Wednesday, June 12, 2013

First Beer Goggles, now Sleep Goggles


You may have heard of "beer goggles" -- a sly way of describing how people seem to become less picky about potential sex partners when they've had a few drinks.

Now, a new study suggests that one night of sleep deprivation leads to an increase in men's perceptions of both women's interest in and intent to have sex where none exist.

"Sleepy men think women are more interested in them than when the men are not sleepy. We don't know why," said study lead author Jennifer Peszka, an associate professor of psychology at Hendrix College in Conway, Ark.

The findings, based on responses to surveys instead of real-life encounters, aren't definitive and don't say whether the men are accurately reading women's signals. And it's unclear if sleepy men would be more likely to inappropriately pursue women they believe to be sexually interested in them.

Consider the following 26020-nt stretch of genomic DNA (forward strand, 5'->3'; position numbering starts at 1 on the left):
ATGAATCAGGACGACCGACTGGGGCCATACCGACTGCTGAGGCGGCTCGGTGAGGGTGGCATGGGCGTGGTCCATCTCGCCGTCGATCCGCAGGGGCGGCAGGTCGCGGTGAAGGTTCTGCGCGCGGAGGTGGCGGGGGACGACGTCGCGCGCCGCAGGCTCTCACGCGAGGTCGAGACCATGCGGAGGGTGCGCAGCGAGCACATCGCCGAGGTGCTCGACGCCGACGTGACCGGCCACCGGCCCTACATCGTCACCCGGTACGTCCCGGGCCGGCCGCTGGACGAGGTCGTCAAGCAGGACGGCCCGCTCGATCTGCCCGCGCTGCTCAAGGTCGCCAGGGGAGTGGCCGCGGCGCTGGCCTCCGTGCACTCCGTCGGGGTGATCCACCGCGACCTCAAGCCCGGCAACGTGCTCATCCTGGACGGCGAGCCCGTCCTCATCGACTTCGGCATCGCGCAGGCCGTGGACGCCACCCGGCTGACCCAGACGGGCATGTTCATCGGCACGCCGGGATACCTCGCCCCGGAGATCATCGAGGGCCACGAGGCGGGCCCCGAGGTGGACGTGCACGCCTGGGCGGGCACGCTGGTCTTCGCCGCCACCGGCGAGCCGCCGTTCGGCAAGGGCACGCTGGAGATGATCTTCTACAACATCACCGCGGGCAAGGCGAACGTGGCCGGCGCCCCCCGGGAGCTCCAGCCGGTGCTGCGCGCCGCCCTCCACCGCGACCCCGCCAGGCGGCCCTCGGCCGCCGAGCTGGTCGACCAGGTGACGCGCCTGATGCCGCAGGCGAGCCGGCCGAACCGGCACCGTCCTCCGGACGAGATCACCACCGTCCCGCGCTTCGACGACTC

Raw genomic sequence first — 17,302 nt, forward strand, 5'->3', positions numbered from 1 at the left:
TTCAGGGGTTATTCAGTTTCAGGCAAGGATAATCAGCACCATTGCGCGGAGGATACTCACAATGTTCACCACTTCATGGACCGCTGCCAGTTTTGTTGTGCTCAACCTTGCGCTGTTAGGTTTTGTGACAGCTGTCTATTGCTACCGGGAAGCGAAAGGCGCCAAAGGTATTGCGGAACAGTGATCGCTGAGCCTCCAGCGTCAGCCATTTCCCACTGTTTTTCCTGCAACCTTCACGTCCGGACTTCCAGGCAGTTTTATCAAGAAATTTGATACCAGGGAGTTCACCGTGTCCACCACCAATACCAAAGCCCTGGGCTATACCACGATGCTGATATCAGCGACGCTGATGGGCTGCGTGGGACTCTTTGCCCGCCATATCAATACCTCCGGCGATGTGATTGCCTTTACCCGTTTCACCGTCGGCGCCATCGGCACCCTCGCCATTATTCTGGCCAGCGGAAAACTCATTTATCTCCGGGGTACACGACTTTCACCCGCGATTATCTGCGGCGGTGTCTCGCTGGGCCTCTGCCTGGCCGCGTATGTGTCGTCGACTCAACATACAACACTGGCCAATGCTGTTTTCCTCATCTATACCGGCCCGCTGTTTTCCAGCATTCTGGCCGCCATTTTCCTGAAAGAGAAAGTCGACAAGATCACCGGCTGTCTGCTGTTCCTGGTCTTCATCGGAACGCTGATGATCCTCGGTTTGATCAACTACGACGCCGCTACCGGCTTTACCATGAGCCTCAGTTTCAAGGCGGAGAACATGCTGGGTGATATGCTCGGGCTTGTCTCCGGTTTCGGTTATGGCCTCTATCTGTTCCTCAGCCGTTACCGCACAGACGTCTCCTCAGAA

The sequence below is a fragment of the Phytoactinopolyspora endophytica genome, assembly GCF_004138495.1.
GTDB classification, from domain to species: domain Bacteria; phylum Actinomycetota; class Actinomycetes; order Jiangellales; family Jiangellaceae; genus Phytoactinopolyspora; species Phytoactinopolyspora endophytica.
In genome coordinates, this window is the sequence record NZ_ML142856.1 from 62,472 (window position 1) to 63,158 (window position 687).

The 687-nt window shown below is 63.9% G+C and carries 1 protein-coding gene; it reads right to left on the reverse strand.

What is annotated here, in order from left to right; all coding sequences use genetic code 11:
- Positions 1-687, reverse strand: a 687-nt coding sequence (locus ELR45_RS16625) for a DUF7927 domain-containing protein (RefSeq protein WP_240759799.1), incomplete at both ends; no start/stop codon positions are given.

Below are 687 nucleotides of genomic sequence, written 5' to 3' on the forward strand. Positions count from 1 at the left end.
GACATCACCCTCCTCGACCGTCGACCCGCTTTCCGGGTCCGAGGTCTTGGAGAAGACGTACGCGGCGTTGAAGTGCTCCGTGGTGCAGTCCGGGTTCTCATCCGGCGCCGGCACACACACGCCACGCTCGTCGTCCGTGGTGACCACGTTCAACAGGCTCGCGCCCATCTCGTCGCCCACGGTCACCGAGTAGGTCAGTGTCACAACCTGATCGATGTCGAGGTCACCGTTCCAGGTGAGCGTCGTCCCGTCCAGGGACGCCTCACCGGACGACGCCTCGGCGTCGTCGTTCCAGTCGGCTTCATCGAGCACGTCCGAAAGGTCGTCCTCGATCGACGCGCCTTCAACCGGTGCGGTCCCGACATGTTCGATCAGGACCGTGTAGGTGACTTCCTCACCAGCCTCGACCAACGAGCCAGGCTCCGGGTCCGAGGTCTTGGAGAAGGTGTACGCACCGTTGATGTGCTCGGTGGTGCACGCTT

In the big picture, the study raises questions about whether sleep has the same perception-dulling effects on men as alcohol, Peszka said.

"If you're a man and you're sleepy, you could make a mistake in judging whether someone's interested in you," Peszka said. Sleepiness had no effect on women's perceptions of whether men were interested in them, but Peszka had a message for them, too: Since sleepy men "could make a mistake, you need to be very clear about what you want."

What's going on? Peszka suspects that the effect of sleepiness on the frontal lobe of the brain, which controls things such as decision-making and control of emotions, could be a major factor.


The above story is based on the May 30, 2013 news release by the American Academyof Sleep Medicine.

The research abstract entitled “The effects of sleep deprivation on perceptual processes involved in human mating decisions” was published recently in an online supplement of the journal SLEEP

More information

For more about sleep, try the U.S. National Library of Medicine. 

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